Jazzin the Samba
From ‘Samba De Minha Terra’ to ‘Samba de Una Nota So (One Note Samba)’ , we have mixed 18 ‘Jazzified Samba‘ tunes around the theme of ‘Real Jazzmen Doing Brazilian Music‘. It has Quincy Jones , Pat Metheny , Stan Getz , Eddy Harris and many more.
World Samba: The dance is very difficult as performed by Brazilians in comparison to formal \”ballroom\” dancing which is highly stylized. Men and women dance samba differently and together yet without touching. The dance for the women can be characterized as quick symmetrical feet movement with each foot twisting on the heel.
MustHear.com : Each song is anchored by the expert guitar strumming of the classically-trained Charlie Byrd (who had studied under the great Andres Segovia). On such songs as “Samba Triste” or “Bahia,” he solos effervescently, in perfect union with the round, opulent saxophone sound of Stan Getz.
Antonio Carlos Jobim : In ”Samba De Uma Nota So” (music by Antonio Carlos Jobim, original words by Newton Mendonoca), the A sections are all played on one note per line (hence the name of the song). The B section is scalar and moves around in quick eighth notes.
AllBrazilianMusic : With his brother, Paulo Sergio Valle, Marcos Valle wrote a number of hits and made his first album, \”Samba Demais\”, in 1964. He headed to the United States in the following year, where Walter Wanderley successfully recorded \”Samba de Verão\”.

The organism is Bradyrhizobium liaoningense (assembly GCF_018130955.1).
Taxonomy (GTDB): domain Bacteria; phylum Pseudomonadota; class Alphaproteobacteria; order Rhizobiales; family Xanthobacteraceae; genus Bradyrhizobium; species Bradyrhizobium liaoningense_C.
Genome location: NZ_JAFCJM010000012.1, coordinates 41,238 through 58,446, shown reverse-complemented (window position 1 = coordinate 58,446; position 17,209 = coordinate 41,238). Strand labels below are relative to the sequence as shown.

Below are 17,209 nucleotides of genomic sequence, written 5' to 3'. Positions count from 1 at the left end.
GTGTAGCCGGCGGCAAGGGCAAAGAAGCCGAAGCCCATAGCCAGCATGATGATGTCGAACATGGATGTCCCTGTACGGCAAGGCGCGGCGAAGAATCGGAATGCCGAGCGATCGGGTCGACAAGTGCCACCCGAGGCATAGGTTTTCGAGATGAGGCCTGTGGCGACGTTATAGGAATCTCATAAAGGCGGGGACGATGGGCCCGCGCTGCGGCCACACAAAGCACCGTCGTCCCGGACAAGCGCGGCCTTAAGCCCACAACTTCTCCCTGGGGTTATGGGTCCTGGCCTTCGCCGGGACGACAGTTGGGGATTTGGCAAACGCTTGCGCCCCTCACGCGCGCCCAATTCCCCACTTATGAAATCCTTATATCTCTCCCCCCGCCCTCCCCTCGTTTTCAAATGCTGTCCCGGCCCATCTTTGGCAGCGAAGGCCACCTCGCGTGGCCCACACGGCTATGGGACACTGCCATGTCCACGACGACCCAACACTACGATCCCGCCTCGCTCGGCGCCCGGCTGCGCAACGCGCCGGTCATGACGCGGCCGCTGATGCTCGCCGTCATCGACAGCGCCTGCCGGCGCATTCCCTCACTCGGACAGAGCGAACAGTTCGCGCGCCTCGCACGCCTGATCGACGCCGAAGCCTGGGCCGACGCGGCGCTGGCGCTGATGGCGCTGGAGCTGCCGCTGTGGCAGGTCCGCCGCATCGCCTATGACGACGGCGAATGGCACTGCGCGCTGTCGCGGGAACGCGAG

Wikipedia : Luis Bonfá wrote some of the original music featured in Marcel Camus’ legendary film Black Orpheus, including the numbers ‘Samba de Orfeu’ and his most famous composition, the introspective, melancholy Manhã de Carnaval (translated to English as A Day In the Life of a Fool), which has been among the top ten standards played worldwide, according to The Guinness Book of World Records.
Drummer Cafe : Q : What EXACTLY is a “Jazz Samba”? A : it calls for a steady 1-2 on the kick, kind of a da-dunk, uh, da-dunk, uh, da-dunk…..then when you get that going, your hands are a different story. but once it kicks in, it’s like riding a bicycle…sort of….
White Beetle : Though seen as similar to Jazz, Samba’s development was not really influenced greatly by Jazz and this can be seen in the highly percussive nature of Samba and whereas Jazz tends to focus more on instrumentation.
National Geographic : The word “samba” is thought to be derived from the Kimbundu (Angolan) term semba, which referred to an “invitation to dance” as well as a common appellation for the dance parties held by slaves and former slaves in the rural areas of Rio. These dances involved gyrating hip movements (called umbigada) and had roots going back to the colonial period in the Congolese and Angolan circle dances.